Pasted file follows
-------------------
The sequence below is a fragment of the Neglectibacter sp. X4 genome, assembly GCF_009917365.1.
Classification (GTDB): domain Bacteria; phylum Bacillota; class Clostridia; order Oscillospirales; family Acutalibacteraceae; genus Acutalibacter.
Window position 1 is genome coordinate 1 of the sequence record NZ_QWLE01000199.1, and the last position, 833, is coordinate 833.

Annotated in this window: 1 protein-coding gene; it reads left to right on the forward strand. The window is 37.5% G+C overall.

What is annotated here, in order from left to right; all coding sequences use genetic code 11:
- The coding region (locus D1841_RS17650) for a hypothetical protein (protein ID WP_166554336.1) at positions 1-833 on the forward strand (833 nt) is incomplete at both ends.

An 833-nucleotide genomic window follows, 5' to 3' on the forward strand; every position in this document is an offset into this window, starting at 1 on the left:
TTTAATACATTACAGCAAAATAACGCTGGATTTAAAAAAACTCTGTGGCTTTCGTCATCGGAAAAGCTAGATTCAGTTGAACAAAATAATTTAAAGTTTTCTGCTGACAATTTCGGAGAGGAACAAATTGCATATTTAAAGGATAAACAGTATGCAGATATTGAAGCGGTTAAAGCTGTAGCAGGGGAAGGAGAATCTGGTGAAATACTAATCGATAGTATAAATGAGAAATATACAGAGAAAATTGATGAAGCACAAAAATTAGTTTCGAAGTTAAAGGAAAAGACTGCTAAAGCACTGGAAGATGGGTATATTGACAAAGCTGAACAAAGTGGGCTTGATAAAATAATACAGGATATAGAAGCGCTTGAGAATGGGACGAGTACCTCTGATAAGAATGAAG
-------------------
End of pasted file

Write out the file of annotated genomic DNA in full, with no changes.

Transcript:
The sequence below is a fragment of the Neglectibacter sp. X4 genome, assembly GCF_009917365.1.
Classification (GTDB): domain Bacteria; phylum Bacillota; class Clostridia; order Oscillospirales; family Acutalibacteraceae; genus Acutalibacter.
Window position 1 is genome coordinate 1 of the sequence record NZ_QWLE01000199.1, and the last position, 833, is coordinate 833.

Annotated in this window: 1 protein-coding gene; it reads left to right on the forward strand. The window is 37.5% G+C overall.

What is annotated here, in order from left to right; all coding sequences use genetic code 11:
- The coding region (locus D1841_RS17650) for a hypothetical protein (protein ID WP_166554336.1) at positions 1-833 on the forward strand (833 nt) is incomplete at both ends.

An 833-nucleotide genomic window follows, 5' to 3' on the forward strand; every position in this document is an offset into this window, starting at 1 on the left:
TTTAATACATTACAGCAAAATAACGCTGGATTTAAAAAAACTCTGTGGCTTTCGTCATCGGAAAAGCTAGATTCAGTTGAACAAAATAATTTAAAGTTTTCTGCTGACAATTTCGGAGAGGAACAAATTGCATATTTAAAGGATAAACAGTATGCAGATATTGAAGCGGTTAAAGCTGTAGCAGGGGAAGGAGAATCTGGTGAAATACTAATCGATAGTATAAATGAGAAATATACAGAGAAAATTGATGAAGCACAAAAATTAGTTTCGAAGTTAAAGGAAAAGACTGCTAAAGCACTGGAAGATGGGTATATTGACAAAGCTGAACAAAGTGGGCTTGATAAAATAATACAGGATATAGAAGCGCTTGAGAATGGGACGAGTACCTCTGATAAGAATGAAG